"The club will not listen to any offers for Cristiano. He is one of the brightest young stars in world football as demonstrated by his performances at the World Cup and Manchester United are not in the business of selling their best young players.'' Ferguson clearly does not want to see one of his best young players leave for a major European rival, acknowledging the negative signal it would send out. But, while he feels he should be able to reconcile Ronaldo and Rooney, there could be a possibility that the Portuguese star will simply not show up as planned at the club's Carrington training base.

Donadoni Becomes Italy's Coach

Former international star Roberto Donadoni was named as the new coach of World Cup winners Italy, the Italian football federation said. The 43-year-old Donadoni, who played for AC Milan and had been the coach of Livorno until he quit in February this year, takes over from Marcello Lippi who stood down on Wednesday after Italy's World Cup final win against France. Donadoni, a quick winger and talented passer of the ball, was considered one of the best Italian players of the late 1980s and won 63 caps, scoring four goals. He was part of the Italian team which finished third at the 1990 World Cup and played in the side which lost the 1994 final to Brazil on a penalty shoot-out. Donadoni started his playing career at Atalanta before a highly successful move to Milan where he became one of Italy's best ever wide-midfielders. After a spell in the USA with New York Metrostars, he took up coaching in 2001-02 when he was named as Lecco boss in the third division.
He then moved to Livorno before an ill-fated move to Genoa where he lasted just three games. He returned to Livorno during the 2004-05 campaign but then left in February with his team in sixth place in the table. Donadoni will be presented to the media on Tuesday in Rome.

World Cup winners join Rolling Stones on stage in Milan


The Rolling Stones were joined on stage by Italy's football champions Alessandro Del Pierro and Marco Materazzi as the band kicked off the European leg of their tour in Milan. Lead singer Mick Jagger, a big fan of Italy's World Cup winning football team, welcomed the 60,000-strong audience to the San Siro stadium in Milan late on Tuesday with the words "Hello Milan, hello Italy, you are the world champions," spoken in Italian. The tour had had to be postponed after Keith Richards, the Stones' guitarist, fell from a palm tree while on holiday earlier this year and had to undergo a brain operation. Italian daily Corriere della Sera said on Wednesday that Jagger was "not on great vocal form" but had "swung his hips like in the good old days".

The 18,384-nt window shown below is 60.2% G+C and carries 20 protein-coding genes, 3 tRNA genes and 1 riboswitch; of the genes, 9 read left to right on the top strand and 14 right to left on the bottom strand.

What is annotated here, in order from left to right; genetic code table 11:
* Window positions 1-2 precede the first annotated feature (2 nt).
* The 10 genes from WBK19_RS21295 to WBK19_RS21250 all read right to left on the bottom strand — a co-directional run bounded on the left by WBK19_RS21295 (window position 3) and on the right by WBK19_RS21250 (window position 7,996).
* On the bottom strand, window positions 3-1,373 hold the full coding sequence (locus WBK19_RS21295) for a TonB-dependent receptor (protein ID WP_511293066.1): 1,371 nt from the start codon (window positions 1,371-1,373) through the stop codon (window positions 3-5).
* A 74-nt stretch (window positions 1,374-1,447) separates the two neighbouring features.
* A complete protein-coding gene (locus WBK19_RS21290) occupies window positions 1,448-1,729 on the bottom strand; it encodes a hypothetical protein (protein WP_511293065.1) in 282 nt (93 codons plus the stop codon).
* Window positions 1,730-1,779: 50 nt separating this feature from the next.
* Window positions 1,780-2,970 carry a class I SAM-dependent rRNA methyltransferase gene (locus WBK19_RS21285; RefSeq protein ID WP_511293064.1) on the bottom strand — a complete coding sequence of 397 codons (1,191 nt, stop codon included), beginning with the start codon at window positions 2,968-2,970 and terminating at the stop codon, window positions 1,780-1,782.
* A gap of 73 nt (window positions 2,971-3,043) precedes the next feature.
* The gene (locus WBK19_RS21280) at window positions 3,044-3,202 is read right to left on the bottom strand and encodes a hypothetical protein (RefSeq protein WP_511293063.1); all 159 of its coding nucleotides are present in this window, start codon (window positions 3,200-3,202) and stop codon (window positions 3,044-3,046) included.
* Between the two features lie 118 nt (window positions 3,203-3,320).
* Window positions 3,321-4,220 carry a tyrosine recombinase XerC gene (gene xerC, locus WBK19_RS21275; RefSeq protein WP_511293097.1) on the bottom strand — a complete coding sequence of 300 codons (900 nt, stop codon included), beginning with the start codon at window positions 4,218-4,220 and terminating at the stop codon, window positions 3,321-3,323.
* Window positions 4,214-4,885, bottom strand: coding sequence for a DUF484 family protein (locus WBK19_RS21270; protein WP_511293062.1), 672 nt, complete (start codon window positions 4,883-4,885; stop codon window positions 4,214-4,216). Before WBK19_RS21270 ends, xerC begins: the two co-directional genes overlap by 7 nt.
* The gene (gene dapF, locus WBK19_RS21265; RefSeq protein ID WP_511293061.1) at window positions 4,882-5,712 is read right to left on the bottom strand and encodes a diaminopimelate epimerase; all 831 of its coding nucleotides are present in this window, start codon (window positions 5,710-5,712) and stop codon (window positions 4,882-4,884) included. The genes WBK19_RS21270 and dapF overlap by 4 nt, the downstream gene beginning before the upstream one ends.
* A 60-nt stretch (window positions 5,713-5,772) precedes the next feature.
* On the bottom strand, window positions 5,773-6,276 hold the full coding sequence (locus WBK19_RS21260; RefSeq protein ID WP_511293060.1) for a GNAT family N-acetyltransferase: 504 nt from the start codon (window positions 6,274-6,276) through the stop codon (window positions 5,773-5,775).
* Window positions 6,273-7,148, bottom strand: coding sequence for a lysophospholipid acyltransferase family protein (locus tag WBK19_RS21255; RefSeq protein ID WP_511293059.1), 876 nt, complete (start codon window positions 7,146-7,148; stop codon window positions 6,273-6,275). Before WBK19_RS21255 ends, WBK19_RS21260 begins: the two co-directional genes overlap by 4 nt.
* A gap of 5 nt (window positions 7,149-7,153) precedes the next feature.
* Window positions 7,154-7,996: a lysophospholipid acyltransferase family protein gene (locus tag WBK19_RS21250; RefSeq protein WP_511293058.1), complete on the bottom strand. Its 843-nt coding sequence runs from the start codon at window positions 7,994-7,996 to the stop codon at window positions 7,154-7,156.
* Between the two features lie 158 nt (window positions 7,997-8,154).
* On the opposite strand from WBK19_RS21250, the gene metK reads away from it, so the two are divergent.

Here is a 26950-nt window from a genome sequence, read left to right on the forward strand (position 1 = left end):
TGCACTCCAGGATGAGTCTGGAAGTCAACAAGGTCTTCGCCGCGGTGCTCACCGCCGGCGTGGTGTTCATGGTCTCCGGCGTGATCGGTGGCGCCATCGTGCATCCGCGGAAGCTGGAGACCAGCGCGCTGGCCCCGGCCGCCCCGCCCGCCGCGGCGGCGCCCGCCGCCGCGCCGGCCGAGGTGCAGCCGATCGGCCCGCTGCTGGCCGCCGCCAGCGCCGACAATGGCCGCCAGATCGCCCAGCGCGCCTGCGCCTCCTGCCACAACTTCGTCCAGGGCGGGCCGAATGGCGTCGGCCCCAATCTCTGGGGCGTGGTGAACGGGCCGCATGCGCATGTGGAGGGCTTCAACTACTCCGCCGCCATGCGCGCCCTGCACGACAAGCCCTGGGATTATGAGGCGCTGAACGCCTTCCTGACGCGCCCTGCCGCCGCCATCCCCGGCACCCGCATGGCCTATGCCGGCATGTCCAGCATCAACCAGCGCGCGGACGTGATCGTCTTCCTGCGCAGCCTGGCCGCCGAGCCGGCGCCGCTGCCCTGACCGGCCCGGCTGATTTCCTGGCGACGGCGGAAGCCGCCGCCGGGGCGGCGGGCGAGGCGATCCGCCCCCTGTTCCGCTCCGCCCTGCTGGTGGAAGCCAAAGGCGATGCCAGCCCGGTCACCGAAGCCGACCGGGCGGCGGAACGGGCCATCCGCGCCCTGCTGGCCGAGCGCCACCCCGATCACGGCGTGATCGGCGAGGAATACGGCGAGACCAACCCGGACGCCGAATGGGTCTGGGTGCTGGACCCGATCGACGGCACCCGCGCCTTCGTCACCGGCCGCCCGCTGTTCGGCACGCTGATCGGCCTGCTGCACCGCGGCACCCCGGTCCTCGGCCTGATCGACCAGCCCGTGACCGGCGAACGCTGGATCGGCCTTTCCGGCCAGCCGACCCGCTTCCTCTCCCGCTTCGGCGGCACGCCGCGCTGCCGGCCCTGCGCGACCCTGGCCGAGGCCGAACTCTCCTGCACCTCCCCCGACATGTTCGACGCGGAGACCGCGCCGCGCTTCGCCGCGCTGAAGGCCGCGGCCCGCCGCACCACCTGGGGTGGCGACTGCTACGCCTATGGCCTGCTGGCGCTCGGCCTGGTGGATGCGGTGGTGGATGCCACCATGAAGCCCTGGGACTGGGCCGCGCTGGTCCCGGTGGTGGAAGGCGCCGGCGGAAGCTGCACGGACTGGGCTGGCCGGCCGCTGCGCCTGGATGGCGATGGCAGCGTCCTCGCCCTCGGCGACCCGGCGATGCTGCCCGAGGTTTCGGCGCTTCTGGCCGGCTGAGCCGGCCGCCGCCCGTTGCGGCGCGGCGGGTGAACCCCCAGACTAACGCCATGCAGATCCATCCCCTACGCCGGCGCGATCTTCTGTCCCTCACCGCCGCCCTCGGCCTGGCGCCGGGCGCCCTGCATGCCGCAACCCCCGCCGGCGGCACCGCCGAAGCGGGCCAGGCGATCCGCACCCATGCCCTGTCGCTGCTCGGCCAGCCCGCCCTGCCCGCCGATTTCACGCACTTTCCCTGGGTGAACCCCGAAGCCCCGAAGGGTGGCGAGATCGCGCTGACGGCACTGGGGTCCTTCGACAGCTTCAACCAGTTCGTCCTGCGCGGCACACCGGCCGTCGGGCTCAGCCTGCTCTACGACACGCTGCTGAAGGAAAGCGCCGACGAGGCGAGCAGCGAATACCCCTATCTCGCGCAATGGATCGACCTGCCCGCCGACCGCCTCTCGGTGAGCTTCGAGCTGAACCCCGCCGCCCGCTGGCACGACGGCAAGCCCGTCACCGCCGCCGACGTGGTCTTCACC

The four ageing rockers played old favourites including "Jumpin' Jack Flash" and "Satisfaction" during the concert, the first in a European tour that will take the Stones to 11 different countries. But it was the appearance of the two footballers that dominated coverage of the concert in Wednesday's papers. Jagger delighted the audience with a quip about Materazzi, who was headbutted in the chest by French player Zinedine Zidane during the World Cup final on Sunday. "Materazzi and (Keith) Richards have something in common tonight -- they both recently had head-related problems," he said. Richards, 62, was hospitalized in New Zealand last month with a brain haemhorrage and had to undergo an operation to drain blood from his brain following his plunge from the palm tree on the South Pacific Ocean island of Fiji. Watch the Video!

Wednesday, July 12, 2006

Zidane Finally Talks

French football icon Zinedine Zidane on Wednesday said he was sorry for headbutting an Italian opponent during the World Cup final against Italy. But he said in a French television interview that defender Marco Materazzi had brought on the gesture by insulting him with some "very hard words." "I want to ask for forgiveness from all the children who watched that. There was no excuse for it," he said. "I want to be open and honest about it because it was seen by two or three billion people watching on television and millions and millions of children were watching.
Asked what exactly Materazzi had said, Zidane would only say that it was "very personal and concerned his mother and his sister." Zidane was sent-off for the head-butt to Materazzi's chest in the second period of extra-time in Sunday's final in Berlin. Italy went on to win the World Cup on penalties after the match had finished tied at 1-1 after extra-time. A French lawyer is investigating the matter to establish whether the explusion of Zidane was within the rules!

Tuesday, July 11, 2006

Klinsmann Quits As Germany's Coach